Meanwhile VW recently had to admit to unethical behaviour in their violation of the Clean Air Acts in the USA. Perhaps this took their focus away from their core business? In trying to resolve internal issues, they failed to see the changes taking place in the market and were stuck in the traditional mode of operation, unable to respond swiftly to market needs.
Plans and planning
So where does this leave our strategic marketing plans?
It’s often not the plan, but the planning that’s critical.
The planning process builds capability, identifies what’s needed and where weaknesses need to be addressed. A five-year plan soon becomes out of date and needs to pivot from a static to a dynamic state.
In the same way that building a website is no longer a process with a final outcome but an ongoing adaption based on the analytics, marketing planning needs to become more agile, to involve wider teams and to ensure the entire board understands its importance.
What can organisations do in this fast-changing world to address strategic marketing planning?
Approaches may differ depending on the sector, size and type of organisation, yet businesses need to manage the paradox of developing their marketing planning capabilities while concurrently transforming their business.
Strategic marketing planning is essential, but the focus needs to be on the process and not on the document.
Businesses may consider the following:
- Review recent plans and evaluate them against the external market to see if the main issues are still valid.
- Look out for points of weakness and blind spots in the plans.
- Look out for opportunities that could be unlocked using the organisation’s capabilities.
- Be prepared to adapt your plans, knowing they will need to pivot and change.
- Consider which elements of the plan could be divided into discrete projects focused on building capability.
- Share the projects across smaller working groups which involve people from different departments.
- Communicate your plans clearly and widely to get buy-in from across the business.
- Ensure the plans are accessible to all, not just those in the senior management team.
- Continue to regularly reassess your plans and capabilities as market conditions and the business environment change.
- Consider whether your wider team could benefit from some external guidance or funding - there are government schemes in the UK that may be able to help.⁸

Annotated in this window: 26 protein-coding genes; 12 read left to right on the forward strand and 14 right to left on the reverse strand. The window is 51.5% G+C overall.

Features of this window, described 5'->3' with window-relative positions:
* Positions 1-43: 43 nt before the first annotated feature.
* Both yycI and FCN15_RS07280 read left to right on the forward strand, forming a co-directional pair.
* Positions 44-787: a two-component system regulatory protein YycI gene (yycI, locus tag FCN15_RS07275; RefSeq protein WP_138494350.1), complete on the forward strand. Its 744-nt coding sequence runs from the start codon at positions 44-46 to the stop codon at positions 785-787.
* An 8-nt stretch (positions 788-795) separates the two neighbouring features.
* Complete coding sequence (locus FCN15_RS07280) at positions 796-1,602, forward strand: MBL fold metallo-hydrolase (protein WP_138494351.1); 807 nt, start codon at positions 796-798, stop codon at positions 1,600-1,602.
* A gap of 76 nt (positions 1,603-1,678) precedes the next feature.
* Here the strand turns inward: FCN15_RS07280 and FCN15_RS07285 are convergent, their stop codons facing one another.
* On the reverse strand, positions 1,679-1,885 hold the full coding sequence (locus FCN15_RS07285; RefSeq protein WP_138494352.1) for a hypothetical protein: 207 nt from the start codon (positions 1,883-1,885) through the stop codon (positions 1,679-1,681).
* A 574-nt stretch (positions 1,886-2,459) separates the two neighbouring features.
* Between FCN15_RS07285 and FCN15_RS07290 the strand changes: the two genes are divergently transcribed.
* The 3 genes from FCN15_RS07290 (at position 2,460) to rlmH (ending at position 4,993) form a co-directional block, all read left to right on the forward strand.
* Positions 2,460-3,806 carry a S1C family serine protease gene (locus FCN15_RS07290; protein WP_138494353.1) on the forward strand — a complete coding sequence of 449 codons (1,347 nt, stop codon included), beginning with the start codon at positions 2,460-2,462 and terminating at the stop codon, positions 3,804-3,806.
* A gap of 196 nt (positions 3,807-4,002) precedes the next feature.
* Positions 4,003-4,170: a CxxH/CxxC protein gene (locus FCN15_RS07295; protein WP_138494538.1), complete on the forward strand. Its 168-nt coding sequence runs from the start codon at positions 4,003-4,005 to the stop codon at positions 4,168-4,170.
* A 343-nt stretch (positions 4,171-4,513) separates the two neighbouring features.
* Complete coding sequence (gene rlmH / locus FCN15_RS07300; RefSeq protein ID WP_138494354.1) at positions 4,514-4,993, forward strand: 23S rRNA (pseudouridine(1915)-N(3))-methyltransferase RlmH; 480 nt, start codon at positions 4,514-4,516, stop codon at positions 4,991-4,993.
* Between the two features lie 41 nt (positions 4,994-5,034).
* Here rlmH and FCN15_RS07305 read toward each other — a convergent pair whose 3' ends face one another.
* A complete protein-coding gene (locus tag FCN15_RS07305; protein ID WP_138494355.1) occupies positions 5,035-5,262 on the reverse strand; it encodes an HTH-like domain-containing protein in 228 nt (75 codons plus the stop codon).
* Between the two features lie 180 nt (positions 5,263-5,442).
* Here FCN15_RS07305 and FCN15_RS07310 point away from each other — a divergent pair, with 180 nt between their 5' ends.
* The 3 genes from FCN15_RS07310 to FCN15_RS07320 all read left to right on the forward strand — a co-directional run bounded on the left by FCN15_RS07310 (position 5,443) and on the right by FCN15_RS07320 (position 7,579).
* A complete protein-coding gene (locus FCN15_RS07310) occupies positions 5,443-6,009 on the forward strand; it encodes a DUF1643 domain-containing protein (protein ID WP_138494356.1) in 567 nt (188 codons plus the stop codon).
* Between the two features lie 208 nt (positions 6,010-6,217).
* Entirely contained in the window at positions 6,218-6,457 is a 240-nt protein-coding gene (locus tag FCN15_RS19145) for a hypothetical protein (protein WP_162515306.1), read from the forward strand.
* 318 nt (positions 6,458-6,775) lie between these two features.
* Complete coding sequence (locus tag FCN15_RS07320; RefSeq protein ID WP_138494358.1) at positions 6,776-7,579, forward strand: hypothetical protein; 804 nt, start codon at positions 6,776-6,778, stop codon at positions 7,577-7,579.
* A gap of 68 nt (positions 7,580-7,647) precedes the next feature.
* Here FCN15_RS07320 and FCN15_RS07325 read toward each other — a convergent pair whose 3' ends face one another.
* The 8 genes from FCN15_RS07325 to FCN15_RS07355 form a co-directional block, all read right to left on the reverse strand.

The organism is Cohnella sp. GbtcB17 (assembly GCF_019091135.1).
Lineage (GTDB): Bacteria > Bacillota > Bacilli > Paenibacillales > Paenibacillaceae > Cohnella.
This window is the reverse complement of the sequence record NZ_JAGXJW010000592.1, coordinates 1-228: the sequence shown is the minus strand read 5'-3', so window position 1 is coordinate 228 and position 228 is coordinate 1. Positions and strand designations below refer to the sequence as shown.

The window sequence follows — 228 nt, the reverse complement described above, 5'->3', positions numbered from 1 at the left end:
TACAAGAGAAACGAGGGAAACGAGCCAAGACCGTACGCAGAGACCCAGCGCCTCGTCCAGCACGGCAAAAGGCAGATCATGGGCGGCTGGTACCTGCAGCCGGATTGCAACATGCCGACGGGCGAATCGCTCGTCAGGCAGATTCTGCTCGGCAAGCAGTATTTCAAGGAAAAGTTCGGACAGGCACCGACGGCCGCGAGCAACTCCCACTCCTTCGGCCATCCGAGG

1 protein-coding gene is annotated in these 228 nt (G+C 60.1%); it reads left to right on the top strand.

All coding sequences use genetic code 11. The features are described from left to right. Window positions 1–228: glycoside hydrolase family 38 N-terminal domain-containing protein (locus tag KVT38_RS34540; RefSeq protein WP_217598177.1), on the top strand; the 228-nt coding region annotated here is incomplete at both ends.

- Build capability and upskill existing staff via a part-time Senior Leader Apprenticeship programme⁹.
¹ See Agile marketing for the manufacturing-based SME https://www.emerald.com/insight/content/doi/10.1108/02634500610711851/full/html
³ Hailo was piloted as a taxi app but failed to gain widespread adoption due to the service charges, it’s now owned by Free Now
Dr Annmarie Hanlon - Senior Lecturer Digital and Social Media Marketing, Director of the Strategic Marketing Forum at Cranfield School of Management. Dr Hanlon is an academic and practitioner in strategic digital marketing and the application of social media for business. Her PhD investigated the benefits and outcomes of social media marketing within organisations for which she was awarded the Mais Scholarship. Originally a graduate in French and Linguistics from University of London, Annmarie studied for the Chartered Institute of Marketing Diploma and won the Worshipful Company of Marketors’ award for the best results worldwide. She gained a Master’s in Business Administration, focusing on marketing planning and achieved a distinction for the Chartered Institute of Marketing’s E-Marketing Award.
Dr Vasilis Theoharakis - Professor of Strategic Marketing. Dr Theoharakis holds a BEng (Honours) from the State University of New York at Stony Brook, an MSc in Electrical Engineering and an MBA (with Distinction) from New York University, and a PhD in Marketing and Strategic Management from the University of Warwick. He has taught at the European School of Management and Technology (ESMT) in Berlin, City University, Cass Business School in London, University of Sheffield, University of California - Berkeley, ALBA, Aston University, University of Cyprus and Golden Gate University.